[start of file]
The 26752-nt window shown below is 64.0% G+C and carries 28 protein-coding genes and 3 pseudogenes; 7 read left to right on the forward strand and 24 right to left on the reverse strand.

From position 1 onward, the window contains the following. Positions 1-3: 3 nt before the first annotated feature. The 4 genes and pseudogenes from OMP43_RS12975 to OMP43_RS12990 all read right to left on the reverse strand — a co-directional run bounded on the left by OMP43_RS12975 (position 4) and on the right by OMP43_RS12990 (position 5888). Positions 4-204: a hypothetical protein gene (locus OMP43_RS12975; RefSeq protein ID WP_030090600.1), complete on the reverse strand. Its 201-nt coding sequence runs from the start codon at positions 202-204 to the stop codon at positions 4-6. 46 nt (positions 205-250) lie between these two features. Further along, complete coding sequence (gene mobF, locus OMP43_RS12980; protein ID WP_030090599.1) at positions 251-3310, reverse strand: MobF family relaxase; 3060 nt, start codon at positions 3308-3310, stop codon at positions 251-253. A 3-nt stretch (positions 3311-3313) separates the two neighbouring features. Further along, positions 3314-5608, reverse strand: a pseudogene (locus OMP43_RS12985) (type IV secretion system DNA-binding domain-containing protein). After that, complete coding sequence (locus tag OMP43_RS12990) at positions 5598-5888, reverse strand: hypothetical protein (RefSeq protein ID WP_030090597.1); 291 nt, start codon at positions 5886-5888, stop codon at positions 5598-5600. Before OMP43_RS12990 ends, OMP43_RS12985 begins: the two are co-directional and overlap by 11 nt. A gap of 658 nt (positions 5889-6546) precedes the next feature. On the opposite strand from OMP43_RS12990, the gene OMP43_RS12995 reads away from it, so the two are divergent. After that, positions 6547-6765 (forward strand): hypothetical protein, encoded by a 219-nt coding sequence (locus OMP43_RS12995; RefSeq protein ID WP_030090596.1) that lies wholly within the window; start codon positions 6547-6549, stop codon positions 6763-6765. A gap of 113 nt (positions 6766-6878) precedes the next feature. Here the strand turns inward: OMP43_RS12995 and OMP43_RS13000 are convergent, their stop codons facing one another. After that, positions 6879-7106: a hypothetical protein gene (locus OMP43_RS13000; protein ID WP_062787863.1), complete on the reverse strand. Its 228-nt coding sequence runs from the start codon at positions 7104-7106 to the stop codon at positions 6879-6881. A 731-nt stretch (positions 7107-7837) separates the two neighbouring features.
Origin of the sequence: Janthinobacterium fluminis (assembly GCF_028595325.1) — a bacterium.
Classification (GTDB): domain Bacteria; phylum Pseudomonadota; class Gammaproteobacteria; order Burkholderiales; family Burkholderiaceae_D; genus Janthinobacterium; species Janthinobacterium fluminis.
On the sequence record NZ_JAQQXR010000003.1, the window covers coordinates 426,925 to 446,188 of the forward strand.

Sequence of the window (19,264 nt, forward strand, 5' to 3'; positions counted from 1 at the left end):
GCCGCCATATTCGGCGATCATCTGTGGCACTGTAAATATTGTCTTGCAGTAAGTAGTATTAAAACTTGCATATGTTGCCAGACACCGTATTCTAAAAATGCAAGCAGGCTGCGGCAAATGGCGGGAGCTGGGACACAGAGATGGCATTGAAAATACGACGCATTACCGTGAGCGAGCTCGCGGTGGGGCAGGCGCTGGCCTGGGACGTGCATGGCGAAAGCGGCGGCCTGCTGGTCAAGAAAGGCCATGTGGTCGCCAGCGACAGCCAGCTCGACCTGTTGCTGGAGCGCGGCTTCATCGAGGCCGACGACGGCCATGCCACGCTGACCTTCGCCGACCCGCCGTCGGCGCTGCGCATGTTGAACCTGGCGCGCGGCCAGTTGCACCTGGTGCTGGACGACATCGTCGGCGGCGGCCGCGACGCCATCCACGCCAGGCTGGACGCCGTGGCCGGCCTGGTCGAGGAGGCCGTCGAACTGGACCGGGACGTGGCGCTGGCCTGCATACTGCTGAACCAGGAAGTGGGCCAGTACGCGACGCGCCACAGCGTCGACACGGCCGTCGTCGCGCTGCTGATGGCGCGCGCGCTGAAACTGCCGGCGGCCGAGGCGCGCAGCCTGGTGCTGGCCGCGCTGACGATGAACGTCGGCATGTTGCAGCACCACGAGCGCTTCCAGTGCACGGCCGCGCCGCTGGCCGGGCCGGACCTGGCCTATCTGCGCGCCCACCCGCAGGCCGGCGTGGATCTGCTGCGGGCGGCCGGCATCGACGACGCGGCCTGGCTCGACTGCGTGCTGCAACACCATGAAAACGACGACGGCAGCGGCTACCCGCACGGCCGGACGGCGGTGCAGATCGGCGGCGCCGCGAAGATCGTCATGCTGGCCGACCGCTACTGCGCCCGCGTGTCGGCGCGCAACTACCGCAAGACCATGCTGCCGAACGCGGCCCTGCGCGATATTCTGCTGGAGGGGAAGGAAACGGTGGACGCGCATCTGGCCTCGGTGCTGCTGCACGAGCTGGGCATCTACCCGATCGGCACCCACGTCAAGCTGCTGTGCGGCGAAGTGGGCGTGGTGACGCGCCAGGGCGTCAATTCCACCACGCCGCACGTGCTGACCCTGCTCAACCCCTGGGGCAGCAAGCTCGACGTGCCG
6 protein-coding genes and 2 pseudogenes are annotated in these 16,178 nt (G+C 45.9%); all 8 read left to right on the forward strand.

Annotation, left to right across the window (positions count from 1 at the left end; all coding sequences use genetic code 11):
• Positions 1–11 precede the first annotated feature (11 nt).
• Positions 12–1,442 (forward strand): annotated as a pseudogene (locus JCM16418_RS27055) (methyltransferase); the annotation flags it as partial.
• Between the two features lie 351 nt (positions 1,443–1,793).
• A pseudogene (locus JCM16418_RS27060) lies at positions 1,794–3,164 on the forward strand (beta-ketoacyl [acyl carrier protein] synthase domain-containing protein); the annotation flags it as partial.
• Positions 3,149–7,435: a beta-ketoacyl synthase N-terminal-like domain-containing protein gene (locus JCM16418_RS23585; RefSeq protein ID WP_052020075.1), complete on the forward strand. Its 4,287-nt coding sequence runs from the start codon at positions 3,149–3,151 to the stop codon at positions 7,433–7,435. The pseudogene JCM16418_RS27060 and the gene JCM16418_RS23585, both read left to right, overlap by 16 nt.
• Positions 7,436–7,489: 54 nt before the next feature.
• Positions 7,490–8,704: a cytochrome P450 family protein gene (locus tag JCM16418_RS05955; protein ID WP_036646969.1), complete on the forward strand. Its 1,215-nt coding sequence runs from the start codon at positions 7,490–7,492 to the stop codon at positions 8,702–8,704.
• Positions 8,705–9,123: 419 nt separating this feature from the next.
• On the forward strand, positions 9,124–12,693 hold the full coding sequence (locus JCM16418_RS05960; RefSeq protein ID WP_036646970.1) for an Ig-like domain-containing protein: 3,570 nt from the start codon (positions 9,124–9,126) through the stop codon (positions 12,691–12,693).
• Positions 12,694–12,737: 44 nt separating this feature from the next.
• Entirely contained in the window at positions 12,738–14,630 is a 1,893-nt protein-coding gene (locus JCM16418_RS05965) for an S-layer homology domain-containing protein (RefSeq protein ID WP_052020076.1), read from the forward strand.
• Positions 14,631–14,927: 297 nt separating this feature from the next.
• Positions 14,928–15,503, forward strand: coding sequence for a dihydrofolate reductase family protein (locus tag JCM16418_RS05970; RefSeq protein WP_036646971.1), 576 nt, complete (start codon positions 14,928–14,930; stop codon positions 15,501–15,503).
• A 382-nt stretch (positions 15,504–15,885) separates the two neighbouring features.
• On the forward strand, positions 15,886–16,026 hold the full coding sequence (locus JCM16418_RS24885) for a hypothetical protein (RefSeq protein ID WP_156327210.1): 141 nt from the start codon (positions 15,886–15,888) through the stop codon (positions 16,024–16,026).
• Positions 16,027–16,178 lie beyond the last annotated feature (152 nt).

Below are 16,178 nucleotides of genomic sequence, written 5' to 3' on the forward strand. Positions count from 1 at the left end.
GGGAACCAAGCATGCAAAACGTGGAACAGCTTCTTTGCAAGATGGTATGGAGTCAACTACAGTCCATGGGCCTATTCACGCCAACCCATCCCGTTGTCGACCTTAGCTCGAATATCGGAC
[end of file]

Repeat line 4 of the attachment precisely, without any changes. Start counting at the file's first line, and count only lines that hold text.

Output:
Classification (GTDB): domain Bacteria; phylum Pseudomonadota; class Gammaproteobacteria; order Burkholderiales; family Burkholderiaceae_D; genus Janthinobacterium; species Janthinobacterium fluminis.